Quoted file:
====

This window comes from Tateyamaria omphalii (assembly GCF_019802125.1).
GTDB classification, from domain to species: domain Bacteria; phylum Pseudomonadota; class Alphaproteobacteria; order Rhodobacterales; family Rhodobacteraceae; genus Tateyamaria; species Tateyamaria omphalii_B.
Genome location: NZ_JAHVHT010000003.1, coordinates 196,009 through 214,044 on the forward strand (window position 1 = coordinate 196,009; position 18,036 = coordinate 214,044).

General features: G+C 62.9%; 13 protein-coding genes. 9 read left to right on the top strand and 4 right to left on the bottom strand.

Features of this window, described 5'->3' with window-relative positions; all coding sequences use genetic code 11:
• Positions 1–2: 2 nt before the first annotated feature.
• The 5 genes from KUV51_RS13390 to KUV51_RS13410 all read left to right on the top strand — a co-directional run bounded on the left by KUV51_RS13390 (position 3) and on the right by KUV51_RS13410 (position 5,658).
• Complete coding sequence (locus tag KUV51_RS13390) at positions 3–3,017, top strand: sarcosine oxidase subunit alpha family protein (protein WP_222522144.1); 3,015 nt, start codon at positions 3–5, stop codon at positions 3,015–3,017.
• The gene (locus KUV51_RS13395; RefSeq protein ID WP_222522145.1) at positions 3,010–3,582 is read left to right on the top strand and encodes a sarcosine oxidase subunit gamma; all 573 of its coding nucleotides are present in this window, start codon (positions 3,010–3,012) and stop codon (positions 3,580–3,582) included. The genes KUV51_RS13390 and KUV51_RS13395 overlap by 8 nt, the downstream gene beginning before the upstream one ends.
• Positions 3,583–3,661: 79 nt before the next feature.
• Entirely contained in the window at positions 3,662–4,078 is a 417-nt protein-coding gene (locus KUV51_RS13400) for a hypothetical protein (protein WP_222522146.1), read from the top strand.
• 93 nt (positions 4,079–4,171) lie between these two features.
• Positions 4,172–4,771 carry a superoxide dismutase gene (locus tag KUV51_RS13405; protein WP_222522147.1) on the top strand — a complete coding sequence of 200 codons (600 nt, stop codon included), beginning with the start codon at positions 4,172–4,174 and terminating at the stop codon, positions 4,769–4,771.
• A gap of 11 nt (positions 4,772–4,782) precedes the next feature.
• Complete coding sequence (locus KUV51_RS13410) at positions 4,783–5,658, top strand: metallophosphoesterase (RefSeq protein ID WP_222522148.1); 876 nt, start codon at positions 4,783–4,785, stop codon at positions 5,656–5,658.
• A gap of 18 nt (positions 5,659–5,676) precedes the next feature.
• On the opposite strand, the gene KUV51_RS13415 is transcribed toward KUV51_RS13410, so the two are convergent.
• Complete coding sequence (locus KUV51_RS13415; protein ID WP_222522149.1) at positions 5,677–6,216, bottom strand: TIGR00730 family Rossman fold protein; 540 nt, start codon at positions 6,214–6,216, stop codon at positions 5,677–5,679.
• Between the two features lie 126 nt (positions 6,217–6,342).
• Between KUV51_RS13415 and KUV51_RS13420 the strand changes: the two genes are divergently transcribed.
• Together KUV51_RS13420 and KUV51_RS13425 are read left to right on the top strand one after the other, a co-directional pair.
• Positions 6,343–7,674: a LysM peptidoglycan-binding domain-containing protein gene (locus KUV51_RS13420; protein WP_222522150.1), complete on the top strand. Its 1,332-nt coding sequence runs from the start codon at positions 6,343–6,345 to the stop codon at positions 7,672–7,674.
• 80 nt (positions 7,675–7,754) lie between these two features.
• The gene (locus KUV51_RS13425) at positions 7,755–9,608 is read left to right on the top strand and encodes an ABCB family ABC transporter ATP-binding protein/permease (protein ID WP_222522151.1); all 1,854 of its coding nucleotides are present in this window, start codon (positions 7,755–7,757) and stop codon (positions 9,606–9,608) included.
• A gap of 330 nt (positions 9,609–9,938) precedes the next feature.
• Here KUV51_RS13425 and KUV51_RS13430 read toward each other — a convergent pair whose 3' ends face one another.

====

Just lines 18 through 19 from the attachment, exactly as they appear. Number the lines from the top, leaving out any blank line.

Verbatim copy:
• Complete coding sequence (locus KUV51_RS13415; protein ID WP_222522149.1) at positions 5,677–6,216, bottom strand: TIGR00730 family Rossman fold protein; 540 nt, start codon at positions 6,214–6,216, stop codon at positions 5,677–5,679.
• Between the two features lie 126 nt (positions 6,217–6,342).